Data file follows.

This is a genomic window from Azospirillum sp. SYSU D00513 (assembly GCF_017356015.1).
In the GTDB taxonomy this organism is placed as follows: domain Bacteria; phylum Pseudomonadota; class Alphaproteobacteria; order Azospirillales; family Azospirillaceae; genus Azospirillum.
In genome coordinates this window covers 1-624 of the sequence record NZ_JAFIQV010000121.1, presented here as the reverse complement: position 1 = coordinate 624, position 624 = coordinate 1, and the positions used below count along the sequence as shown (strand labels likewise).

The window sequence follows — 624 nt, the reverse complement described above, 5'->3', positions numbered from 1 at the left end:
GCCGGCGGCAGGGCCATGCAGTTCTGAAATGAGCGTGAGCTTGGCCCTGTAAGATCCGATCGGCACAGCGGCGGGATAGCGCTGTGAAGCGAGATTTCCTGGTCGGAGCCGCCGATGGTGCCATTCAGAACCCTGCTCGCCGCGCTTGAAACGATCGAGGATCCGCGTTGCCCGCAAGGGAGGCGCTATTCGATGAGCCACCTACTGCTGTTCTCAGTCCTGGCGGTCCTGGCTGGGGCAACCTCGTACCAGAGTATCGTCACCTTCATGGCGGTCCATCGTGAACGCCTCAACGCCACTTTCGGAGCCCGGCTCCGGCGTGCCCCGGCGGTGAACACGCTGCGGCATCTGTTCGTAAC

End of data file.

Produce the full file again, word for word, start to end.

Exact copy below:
This is a genomic window from Azospirillum sp. SYSU D00513 (assembly GCF_017356015.1).
In the GTDB taxonomy this organism is placed as follows: domain Bacteria; phylum Pseudomonadota; class Alphaproteobacteria; order Azospirillales; family Azospirillaceae; genus Azospirillum.
In genome coordinates this window covers 1-624 of the sequence record NZ_JAFIQV010000121.1, presented here as the reverse complement: position 1 = coordinate 624, position 624 = coordinate 1, and the positions used below count along the sequence as shown (strand labels likewise).

The window sequence follows — 624 nt, the reverse complement described above, 5'->3', positions numbered from 1 at the left end:
GCCGGCGGCAGGGCCATGCAGTTCTGAAATGAGCGTGAGCTTGGCCCTGTAAGATCCGATCGGCACAGCGGCGGGATAGCGCTGTGAAGCGAGATTTCCTGGTCGGAGCCGCCGATGGTGCCATTCAGAACCCTGCTCGCCGCGCTTGAAACGATCGAGGATCCGCGTTGCCCGCAAGGGAGGCGCTATTCGATGAGCCACCTACTGCTGTTCTCAGTCCTGGCGGTCCTGGCTGGGGCAACCTCGTACCAGAGTATCGTCACCTTCATGGCGGTCCATCGTGAACGCCTCAACGCCACTTTCGGAGCCCGGCTCCGGCGTGCCCCGGCGGTGAACACGCTGCGGCATCTGTTCGTAAC